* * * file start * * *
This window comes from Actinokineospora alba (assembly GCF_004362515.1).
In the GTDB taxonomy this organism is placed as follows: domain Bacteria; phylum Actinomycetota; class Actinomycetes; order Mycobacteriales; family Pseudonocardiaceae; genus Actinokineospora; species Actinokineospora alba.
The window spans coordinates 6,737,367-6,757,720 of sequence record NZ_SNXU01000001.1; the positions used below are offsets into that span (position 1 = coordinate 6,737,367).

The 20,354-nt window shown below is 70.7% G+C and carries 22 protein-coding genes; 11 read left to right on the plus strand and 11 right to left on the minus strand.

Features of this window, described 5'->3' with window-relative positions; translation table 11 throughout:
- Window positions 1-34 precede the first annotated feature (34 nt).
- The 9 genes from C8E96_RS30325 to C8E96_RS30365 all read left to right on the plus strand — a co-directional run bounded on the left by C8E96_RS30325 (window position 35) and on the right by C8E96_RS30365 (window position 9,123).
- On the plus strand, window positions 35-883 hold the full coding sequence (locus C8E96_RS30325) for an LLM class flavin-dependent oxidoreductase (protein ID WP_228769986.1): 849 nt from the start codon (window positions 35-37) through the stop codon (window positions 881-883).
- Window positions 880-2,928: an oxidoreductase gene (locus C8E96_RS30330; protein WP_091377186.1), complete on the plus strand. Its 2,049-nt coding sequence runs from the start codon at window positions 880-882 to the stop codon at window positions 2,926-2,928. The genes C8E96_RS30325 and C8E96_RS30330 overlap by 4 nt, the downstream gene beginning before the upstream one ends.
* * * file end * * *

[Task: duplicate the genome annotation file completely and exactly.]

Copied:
This window comes from Actinokineospora alba (assembly GCF_004362515.1).
In the GTDB taxonomy this organism is placed as follows: domain Bacteria; phylum Actinomycetota; class Actinomycetes; order Mycobacteriales; family Pseudonocardiaceae; genus Actinokineospora; species Actinokineospora alba.
The window spans coordinates 6,737,367-6,757,720 of sequence record NZ_SNXU01000001.1; the positions used below are offsets into that span (position 1 = coordinate 6,737,367).

The 20,354-nt window shown below is 70.7% G+C and carries 22 protein-coding genes; 11 read left to right on the plus strand and 11 right to left on the minus strand.

Features of this window, described 5'->3' with window-relative positions; translation table 11 throughout:
- Window positions 1-34 precede the first annotated feature (34 nt).
- The 9 genes from C8E96_RS30325 to C8E96_RS30365 all read left to right on the plus strand — a co-directional run bounded on the left by C8E96_RS30325 (window position 35) and on the right by C8E96_RS30365 (window position 9,123).
- On the plus strand, window positions 35-883 hold the full coding sequence (locus C8E96_RS30325) for an LLM class flavin-dependent oxidoreductase (protein ID WP_228769986.1): 849 nt from the start codon (window positions 35-37) through the stop codon (window positions 881-883).
- Window positions 880-2,928: an oxidoreductase gene (locus C8E96_RS30330; protein WP_091377186.1), complete on the plus strand. Its 2,049-nt coding sequence runs from the start codon at window positions 880-882 to the stop codon at window positions 2,926-2,928. The genes C8E96_RS30325 and C8E96_RS30330 overlap by 4 nt, the downstream gene beginning before the upstream one ends.